Restless Leg Syndrome (RLS) is a disorder characterized by a complaint of a strong, nearly irresistible urge to move one’s legs and/or arms. The urge to move is often but not always accompanied by other uncomfortable sensations felt deep inside the limbs or by a feeling that is often difficult or impossible to put into words. Although the legs are most prominently affected, “restless legs” is a misnomer in that from 20-50% of afflicted individuals describe similar sensations in their arms. Nearly half of adult patients describe their sensations as painful. Most individuals afflicted with RLS will manifest varying degrees/severities of Periodic Leg/Limb Movements during sleep (PLMs, described elsewhere in our website), but not vice-versa (i.e., a relatively small percentage of individuals manifesting PLMs in their overnight recordings will voice complaints suggestive of RLS).
Sleep disruption is reported in 60-90% of individuals afflicted with RLS, is typically the most troubling symptoms, and if often the primary reason for seeking medical care. Prevalence is twice as high in women than in men. Most research indicates that prevalence increases with age up to 60-70 years, except in Asian populations wherein an age-associated increase has not been found.
RLS sensations are worse at rest, decrease or are relieved with movement, and predominantly occur in the evening or night. Increased rates of RLS are found among individuals diagnosed as afflicted with a broad range of disorders, a partial list of which includes Attention Deficit Disorder (ADHD), depression, Generalized Anxiety Disorder, Panic Disorder, Posttraumatic Stress Disorder (PTSD), narcolepsy, Parkinson’s Disease, Chronic Obstructive Pulmonary Disease, diabetes mellitus, Obstructive Sleep Apnea, obesity, thyroid disease, heart disease, migraine, rheumatoid arthritis, fibromyalgia, and peripheral neuropathy. A host of prescription and over-the-counter medications can cause or worsen RLS.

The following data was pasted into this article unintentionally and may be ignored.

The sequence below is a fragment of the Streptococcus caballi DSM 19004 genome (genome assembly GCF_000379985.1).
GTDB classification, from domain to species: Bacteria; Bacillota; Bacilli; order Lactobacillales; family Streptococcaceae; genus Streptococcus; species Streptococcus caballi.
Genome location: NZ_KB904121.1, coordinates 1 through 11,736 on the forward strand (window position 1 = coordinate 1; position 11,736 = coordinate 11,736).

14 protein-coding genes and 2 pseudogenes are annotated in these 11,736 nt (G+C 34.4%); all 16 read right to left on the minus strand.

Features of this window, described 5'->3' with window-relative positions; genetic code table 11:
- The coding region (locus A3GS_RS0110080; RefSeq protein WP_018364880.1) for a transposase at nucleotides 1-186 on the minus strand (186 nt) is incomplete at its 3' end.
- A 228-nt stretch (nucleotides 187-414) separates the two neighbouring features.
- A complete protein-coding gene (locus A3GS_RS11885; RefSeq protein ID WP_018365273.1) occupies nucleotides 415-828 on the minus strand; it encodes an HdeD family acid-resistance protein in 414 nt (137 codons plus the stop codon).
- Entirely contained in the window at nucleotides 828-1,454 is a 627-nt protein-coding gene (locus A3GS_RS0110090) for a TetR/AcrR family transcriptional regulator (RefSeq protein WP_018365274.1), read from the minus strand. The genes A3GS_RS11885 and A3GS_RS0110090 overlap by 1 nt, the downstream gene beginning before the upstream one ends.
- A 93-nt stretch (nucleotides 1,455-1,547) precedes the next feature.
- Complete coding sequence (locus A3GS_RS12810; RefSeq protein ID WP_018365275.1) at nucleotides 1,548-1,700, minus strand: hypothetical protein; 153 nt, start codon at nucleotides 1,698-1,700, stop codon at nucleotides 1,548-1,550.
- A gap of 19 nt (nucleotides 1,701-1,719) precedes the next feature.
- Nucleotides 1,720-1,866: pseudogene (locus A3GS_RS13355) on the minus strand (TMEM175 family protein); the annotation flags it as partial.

Clinically, “significant” RLS is defined by RLS symptoms causing substantial distress, sleep disturbance, or impairment one or more aspects of daytime function/performance. Although the specific cause(s) of RLS remains the subject of continuing world-wide research, many effective treatments are now available that can bring about much-needed relief. Our Center Sleep Specialists are well-trained in the diagnosis of RLS and the associated Periodic Limb/Leg Movement Disorder and in the provision of treatments that reduce/eliminate the disagreeable, sensations (and leg/limb movements) that often hinder or preclude a restful night of sleep.